Newspaper Page Text
THE PENSACOLA JOURNAL SATUBDAY MOBBING, MAY 24, 3919.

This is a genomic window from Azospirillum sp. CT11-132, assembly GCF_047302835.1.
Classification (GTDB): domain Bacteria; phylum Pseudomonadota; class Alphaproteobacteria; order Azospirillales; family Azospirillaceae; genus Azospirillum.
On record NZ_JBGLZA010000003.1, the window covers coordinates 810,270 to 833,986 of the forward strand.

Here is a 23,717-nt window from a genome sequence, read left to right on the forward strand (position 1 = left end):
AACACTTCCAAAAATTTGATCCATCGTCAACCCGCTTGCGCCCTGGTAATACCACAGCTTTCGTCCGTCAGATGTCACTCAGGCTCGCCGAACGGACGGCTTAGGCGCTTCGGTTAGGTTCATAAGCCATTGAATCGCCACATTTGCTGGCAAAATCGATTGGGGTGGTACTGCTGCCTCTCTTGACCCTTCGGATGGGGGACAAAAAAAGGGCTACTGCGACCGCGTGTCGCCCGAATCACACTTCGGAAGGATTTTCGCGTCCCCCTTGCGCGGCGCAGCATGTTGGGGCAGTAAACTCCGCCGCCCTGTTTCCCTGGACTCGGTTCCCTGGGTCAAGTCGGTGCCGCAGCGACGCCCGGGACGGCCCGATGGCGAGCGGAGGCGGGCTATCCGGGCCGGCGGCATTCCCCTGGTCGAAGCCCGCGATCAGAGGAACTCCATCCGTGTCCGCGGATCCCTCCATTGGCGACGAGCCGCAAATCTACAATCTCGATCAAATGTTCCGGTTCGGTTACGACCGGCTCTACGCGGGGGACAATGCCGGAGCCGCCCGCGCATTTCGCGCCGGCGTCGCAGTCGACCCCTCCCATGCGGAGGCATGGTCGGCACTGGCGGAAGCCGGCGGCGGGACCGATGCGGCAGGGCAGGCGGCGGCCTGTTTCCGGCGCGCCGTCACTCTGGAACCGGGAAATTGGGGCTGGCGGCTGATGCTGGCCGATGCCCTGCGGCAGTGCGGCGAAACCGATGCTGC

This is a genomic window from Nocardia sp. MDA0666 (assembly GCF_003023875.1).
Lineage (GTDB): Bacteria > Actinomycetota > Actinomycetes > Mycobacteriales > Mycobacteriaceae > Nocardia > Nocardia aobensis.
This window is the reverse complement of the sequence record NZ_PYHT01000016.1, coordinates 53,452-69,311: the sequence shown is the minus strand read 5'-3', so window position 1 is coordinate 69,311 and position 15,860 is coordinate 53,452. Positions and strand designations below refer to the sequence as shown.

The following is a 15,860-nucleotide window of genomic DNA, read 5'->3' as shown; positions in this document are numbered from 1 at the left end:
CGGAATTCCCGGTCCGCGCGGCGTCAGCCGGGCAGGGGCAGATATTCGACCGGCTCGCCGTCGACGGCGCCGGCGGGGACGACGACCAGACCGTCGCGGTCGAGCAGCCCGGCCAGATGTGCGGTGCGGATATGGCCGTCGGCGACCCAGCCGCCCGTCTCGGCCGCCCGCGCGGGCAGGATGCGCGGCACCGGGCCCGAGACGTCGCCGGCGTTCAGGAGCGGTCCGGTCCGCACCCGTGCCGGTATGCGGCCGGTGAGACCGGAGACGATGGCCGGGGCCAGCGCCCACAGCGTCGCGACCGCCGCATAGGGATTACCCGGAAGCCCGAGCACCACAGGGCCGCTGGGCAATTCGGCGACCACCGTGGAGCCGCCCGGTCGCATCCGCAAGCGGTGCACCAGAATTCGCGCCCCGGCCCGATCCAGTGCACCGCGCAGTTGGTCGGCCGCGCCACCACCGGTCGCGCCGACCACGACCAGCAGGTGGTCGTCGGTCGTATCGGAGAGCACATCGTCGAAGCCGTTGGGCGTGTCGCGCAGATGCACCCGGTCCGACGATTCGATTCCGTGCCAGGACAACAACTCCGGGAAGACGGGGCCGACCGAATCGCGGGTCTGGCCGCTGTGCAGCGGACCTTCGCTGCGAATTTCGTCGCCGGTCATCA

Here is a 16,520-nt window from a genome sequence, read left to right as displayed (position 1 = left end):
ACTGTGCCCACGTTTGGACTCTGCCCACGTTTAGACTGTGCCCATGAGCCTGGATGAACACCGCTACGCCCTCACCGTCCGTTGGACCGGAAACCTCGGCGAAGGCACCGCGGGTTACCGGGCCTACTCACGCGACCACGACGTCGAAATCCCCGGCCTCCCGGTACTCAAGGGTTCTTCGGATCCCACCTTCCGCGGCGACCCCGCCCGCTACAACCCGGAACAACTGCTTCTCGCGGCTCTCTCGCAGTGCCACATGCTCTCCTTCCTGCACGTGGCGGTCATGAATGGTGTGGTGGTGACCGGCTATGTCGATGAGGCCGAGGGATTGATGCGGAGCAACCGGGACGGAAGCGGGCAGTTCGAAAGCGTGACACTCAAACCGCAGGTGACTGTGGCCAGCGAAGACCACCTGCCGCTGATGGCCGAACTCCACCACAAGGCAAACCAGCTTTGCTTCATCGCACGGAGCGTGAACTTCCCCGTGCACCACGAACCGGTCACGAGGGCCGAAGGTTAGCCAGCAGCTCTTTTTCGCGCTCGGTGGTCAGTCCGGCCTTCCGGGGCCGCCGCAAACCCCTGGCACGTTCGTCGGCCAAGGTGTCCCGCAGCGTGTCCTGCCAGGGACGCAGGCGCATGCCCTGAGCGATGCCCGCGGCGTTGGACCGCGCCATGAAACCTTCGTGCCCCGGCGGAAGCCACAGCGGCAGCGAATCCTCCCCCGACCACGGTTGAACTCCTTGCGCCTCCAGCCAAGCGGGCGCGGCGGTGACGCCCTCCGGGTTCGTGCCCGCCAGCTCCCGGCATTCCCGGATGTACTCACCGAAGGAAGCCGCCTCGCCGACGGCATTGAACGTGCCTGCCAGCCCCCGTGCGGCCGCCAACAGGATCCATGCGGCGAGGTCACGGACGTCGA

Peace Program Red Cross Work (Continued From Page One.) movement that aims at having- one person in every home. vho has had practical instruction in home hygiene and care for the sick. This instruction is to be given by Red Cross nurses who can be secured by every chapter to conduct classes that will reach all the women of the various communi ties. It is a splendid plan to help solve our present, health problems, to prevent the reoccurrence of past dis asters and to eliminate present unnec essary evils. Experts say that if the American women had been thus pre pared when the . influenza epidemic began its ravages, hundreds of thous ands of lives would have been sa,ved. "The other phase of the health pro Kram calls for one or more public health nurses in every county in the country- These nurses are to be Red Cross nurses, who have not only met the professional qualifications for nursing but who have been given spe cial training in public health com munity work. The types of nursins which will be engaged in are bed side nursing, parental nursing, matern ity nursing, infant welfare, child wel fare, school nursing and tuberculosis work. Social Service. "In social service, the Red Cross work will be promoted by a home service committee. - The Red Cross home service committees - are now working for the soldiers and sailors and their families; but as this work is completed, home service wTill be extended to take care of the social needs of the whole community, if no other organizations are doing this ad equately. While there are other or ganizations, the home service section may act as a clearing house for the various organizations, or give assist ance to those already taking care of the work. The Red Cross in this work has been aptly described as 'or ganized neighborliness.' . School Activities. "The Junior Red Cross, or school activities of the Red Cross, will be the means of better teaching patriot ism and service in ovjr schools and ATARRH For head or throat Catarrh try tha vapor treatment icifs Vapor; iVA YOUR D0DYGUARD-30r-.60. 7 V mm T2( ' ' Q)lfJ mmmm P utf yDE3 KQy&wt Giiglh)QCFi&Qdl9 Qme Th N. B. It's a 1 will also offer a plan in cooperation with the ' other departments of the Red Cross for the carrying out of an educational program in first aid and home nursing in the schools! , First Aid. "The first aid work of the Red Cross is no less important than Its Other activities. , Before the war It was one of the principal features of Red Cross work.- During the eight years preceding the war,, first aid representatives of the Red Cross trav eled over three thousand miles and instructed over tnree hundred thous and railroad employes. Over twenty five thousand lumbermen In the west were given first aid Instruction- "Now, since the war Is over and the Red Cross has. because of its won derful achievements and popular ap peal, the opportunity of extending It3 various activities, chapters will be asked to organize committees on first aid instruction for the purpose of con ducting classes. To make first- aid instruction practicable and at the same time effective, to take care of relief emergencies. Red Cross sanitary training detachments will be formed. These detachments will consist of about sixty men who will be trained and drilled to take care of any dis asters In the city or surrounding cities. - In spite of every ; precaution, there will always be fires, explosions, floods, storms and epidemics,, which will demand Immediate first aid relief, such as can only be afforded by a well trained organization like Red Cross sanitary training detachments. "A first aid program also calls for a life saving corps to combat the loss of life in drowning. iCitles on ' lakes, rivers or on the coast are" expressing great interest in this phase of first aid. Jacksonville, Florida, already has a splendid volunteer life saving corps, under the direction and -support of tha Red Cross chapter there. Finishing thfc War Program. "Now. while our chapters are asked to begin the .peace program which I have outlined, we must not forget the war program. Until it is finished, the slogan of the American people will be "Let's finish the Job. The response given to this slogan in the Victory Liberty Loan campaign shows that the patriotism of the American people is syil alive, active and dominant. "Now, through the Red Cross, the American people must. for many months yet to come, discharge a na tional duty to the soldiers in Service, the disabled and mutilated soldiers, the discharged soldiers : and the war strlckened lands in Europe. For the Men in the Service and Dis abled Soldiers. "The Red Cross is busy overseas with the million American boys there, both with the army of occupation and . Qlt tin! Zi710 emsacola is Far SeMsic! f you Slavs cmoerl&ed, double jow -.euboerlptlon today. Salvation Army Dido' business proposition, too! Pensacola is to 0110 sws iid quuia. iiiai CHARLES with the army in Siberia. Then there are between two and three hundred thousand disabled soldiers who must be given every attention. The Red Cross is serving in ninety base hos pitals and in forty reconstruction hos pitals in this country and has recently been asked to extend this work to the . thirty-two public health, aervlca hospitals, ; which care for the bene ficiaries of the War Risk Insurance Bureau and the employes of certain governmental organizations like tne merchant marine. For the Disabled Men. "Then for the disabled soldiers, the Red Cross, through its home service sections, is seeing that our boys are getting what is due them in the way of back pay, bonuses, allotments. Lib erty Bonds, compensations and insur ance and Is also assisting in the mat ter of employment. . Relief Work in Foreign Lands. "Relief work in foreign lands is greatly increased since the signing of the armistice. While the Red Cross relief work not long ago centered in France, Belgium and Italy. It has now spread out until active commissions reach from the Atlantic coast of Eu rope to the Pacific coast of Siberia. Our last reports tell of the imposing activities in -Greece, a country from which details heretofore have been lacking, and of the very many relief measures that are now in operation In far off Siberia. In Poland while the special commission sent there has had hardly time to complete a survey of the situation, actual down-to-bUsiness work has been begun with full energy. The longest train that was ever sent from the city of Warsaw was the American Red Cross train that left there a short time ago with a cargo of $2,000,000 worth of relief supplies. A careful survey by experts, best qualified to do it, indicates that relief needs will continue great for a long time to come, y A lew America. "To sum it all up. concluded Mr. Smith, "the Red Cross has two great things to offer: : "First: The machinery and organi zation focthe American people to com plete the war program, which will re quire many more months of active support, and through which the Amer ican people may discharge a national debt of honor. "Second: A practical plan and the machinery for carrying it out, to make our home land a better "place to liv? In; to bring about a new and ordered national life; to keep alive the spirit of service, cooperation and new con ception of citizenship born amid the sacrifices and exigencies of the World War; to bring about a new America." THIS PkNSACOLANS HAVE A BIG DAY'S WORK TO PUT DRIVE OVER (Continued From Page One). pver 100 per cent with a half day's pay 'each. - ' . " "" City . chairman Hervey last night Wired city chairman Judge Price Wil diams, of Mobile, as follows: "Expect Pensacola to go over with iti quota tomorrow and hope Mobile Willi It is a most deserving cause and no man or woman who wishes to help the poor and . helpless should be off the list of contributors." A long distance message from zone chairman. Hancock, received about ten o'clock last night state that Panama City had gone over on its ' quota of $3,500. This is half as much as Pensa cola has already raised. Efforts were made to reach county chairman Col Hughes at Marlanna, but up to a lato hour he had not been heard from. The doughnut booths will be in charge of a committee of ladies. More than a thousand doughnuts for this purpose have been given by the lacal branch of the Salvation Army and the San Carlos hotel and navy yard cafeteria have made large dd natlons. Donations of doughnuts for the fund from the ladles of Pensacola will be gratefully received and may be sent to the city chairman, Mr. Chas. B. Hervey, at the San Carlos hotel of fice. -, .- '- Following are the points at which booths will be placed and the commit tee of ladies in charge of each: City Booths. Booth No. 1, San Carlos hotel: Mrs. Chas. B. .Hervey, captain; Mrs. Mal colm Yonge, Mrs. W. Friend, Mrs. Sam Kahn, Miss Elizabeth Moreno, Miss Edith Wheeler, Miss Schambeau, Miss Hoffman, Miss Clara Moreno, Miss Eunice Gerson, Miss Lois -, Oppen he liner. 1 i Both No. 2, D'Alembert's Drug Store Miss Jeanie Knowles, captain; Miss Jane Dunham, Misses Virginia Walker, Elizabeth Edwards, Robbie Hyer, Eliz abeth Bronson, Eleanor Mitchell, girls of Patriotic League, Misses Mollie and Adrian Sanchez, Nell Henderson, Ruth Sweeney, Alberta Pourtles, Laura Merritt. Booth No, 3, Postoffice Miss Helen Carter, captain; Misses Eleanor Mel ton, Florida Waite, Ruth Schornherrt, Elizabeth. Walton, Occie Clubbs, Male Stomach ills permanently disappear after drinking the celebrated Shivar Mineral Water. Posi tively guaranteed by money-back offer. Tastes fine; costs a trifle. Delivered anywhere by our Pensacola Agents, West Florida Grocery Co. Phone them. in yogss iecfi ri lj TTTT JO WaittoBeAsled-AreYonW; s very mucn more man tne HERVEY, City Chairman. SPACE CONTRIBUTED BY "2L5" gipn'"i McMillan, Natalie Moffett, Gladys Vaughn. . Booth No. 4, Central Pharmacy Mrs. Ferrell Palmas, Mrs. W. tL Pearce, Misses Marlon Laney. Lucy Swain, Janie Kahn. Evelyn Lewis, Mary Raub, Lillian Ryley. . Pensacola " ship yard No. 1 Mrs. I. H. Aiken, captain: Mrs. J. S. Mc Gaughy, Miss Elizabeth Aiken, Miss Janie Rees, Miss Marie Donk. Pensacola ship yard No. V 2 Miss Irma Graham, captain; Misses Elmire Bell, Mabel Yon, Vivian McLellan and Luclle Gray. WOMEN TO JOIN REPUBLICANS ON EQUAL FOOTING Washington, May 23. Approval of a plan' that no separate women's or ganizations except for temporary pur poses, be formed within the republi can party and that women be admitted to party membership on equality with men, was voted at the concluding ses sion here today of tne conference of republican women with Chairman Hays, of the national committee. HINES PROTESTS PRICE DEMANDED FOR STEEL RAILS Washington, May 23. Orders for two hundred thousand tons of: open hearth rails hate been placed by tne railroad administration with six steel comnanies. which, responding to the request for bids, quoted uniformly 147 a ton. the price based on an agree ment between the steel interests and the recently dissolved industrial board. Director Hines, announcing the placing of the orders, said they were placed under protest and with ."em phatic disapproval Of the prices and the manner in which they were estaD- lished." NEW YORK JUDGE PERMITS BREWING OF LIGHT BEER New York, May 23. Federal Judge Mayer announced today that he would Issue an injunction . restraining the government from interfering with the production of beer containing two and three-fourths percent alcohol, pending a judicial determination of the brew ers claim that such are not intoxi cating. , Judge Mayer declared his decision had been influenced by President Wil son's message to congress recommend- v t o - fP - Tf( get a $25,000 jj.uiiiii We Must Q: 1 tag repeal of the war time prohibition act insofar as it relates to beer and wine, and Federal Judge Hand's rul ing last week that the law placed a ban on the manufacture only of liquors that were, in fact, intoxicating. VILLA GAINING STRENGTH IN THE NORTH OF MEXICO Washington, .May 23. Official ad vices from various parts of Mexico received here dally for the past two weeks, indicate that the situation in the northern part of that country due to Villa's operations, is more serious than hithertoo reported. It was learned today from an authoritative source that Villa's rebels are now threatening parts of Durango, Wells and Chihua hua to the north. American mining emn have asked for special trains to be ready to remove' them and their ,Tr,inq when Villa approaches. Offi cials aserted, however, that as yet no Americans had been molested by the Vllllstas " and that Villa himself had treated all Americans with considera tion. Some American property has been taken by Villistas, however. 666 quickly relieves Constipa tion, Biliousness, Loss of Appe tite and Headaches, due to Tor pid Liver. adv. GERMANS PLAN TO GET TOGETHER ON COUNTER OFFER London, May 23. German Chancel lor Scheidemann, Dr. Bernhard Dem berg, Count von Bernstorff and Ma thias Erzberger left Berlin for Spa Thursday to meet Count von Brocks dorff-Rantzau and decide upon the fi nal wording of the counter proposals to be presented by the Germans at Versailles, says a Berlin dispatch this morning. Rub-Mv-Tism is a powerful antiseptic; it kills the poison caused from Infected cuts, cures old sores, tetter, etc. adv. Pay $1.00 Weekly Clothing for Men and Women Suits, Dresses, Skirts, Waists, etc Largest and oldest Credit House Reasonable. Reliable .and Con fidential. Gentry-Strickland Co., 26 South Palaf ox Street. Not Fail ! Salvation Army building if -city s quota. mi t . xnompson tJoniirmM As County Solici (Continued From Page ont hoalo" tVint T , . official will not r,M, tne .v.u3 ag enforcement of the "blue la Mr. Mackey attempted. ' Solicitor Mackey stated ate night that he had no advices that one had been appointed to 8 him. and that he would continul discharge the functions of the until officially notified th.f ices would be no longer reqUi J Peace Treaty Is Discussed in Sen Continued From Page One.i States has been cUatZ7Z Washineto TUnv qi e.. . . .. senator Fi er today introdurpd i "ri' to appropriate $100,000 for a public building at Arcadia, to ine to cost of the proposed posto' Marlanna from $10,000 to Sisoi appropriate $50,000 for a rL building at DeFuniak Springs jV for a site and building at' t and to innvasa Y.s - ?o,abuUding at Apalachicola Washington, May 23. Sending h . wirousn the rH wm ue maae a capital offense u a Din introduced by Senator Kin Utah, and referred to the judir Washington. Mav 95 w , i tui y, 1 worth introduced a bill today J ui& i o. ieaerai orrense to send ters or publications containing i; advertisements through the mails states which have laws prohib such advertisements TV, was referred to the postoffice corrl lee. ESIEISIgBISSllligggli g OL.TUARIES. Following an illness of about days of ptomaine poisoning, Jj Augustus, the two-year-old son of and Mrs. Charles Villar, died last a nlng st 6:40 o'clock at the family dence 901 West Garden street. Besides the parents, the child is vlved by two brothers and two ters and a number of relatives friends, who are grieved by their The funeral services will be condu this afternoon at 5 o'clock, from house, and interment will be in John's cemetery. t IP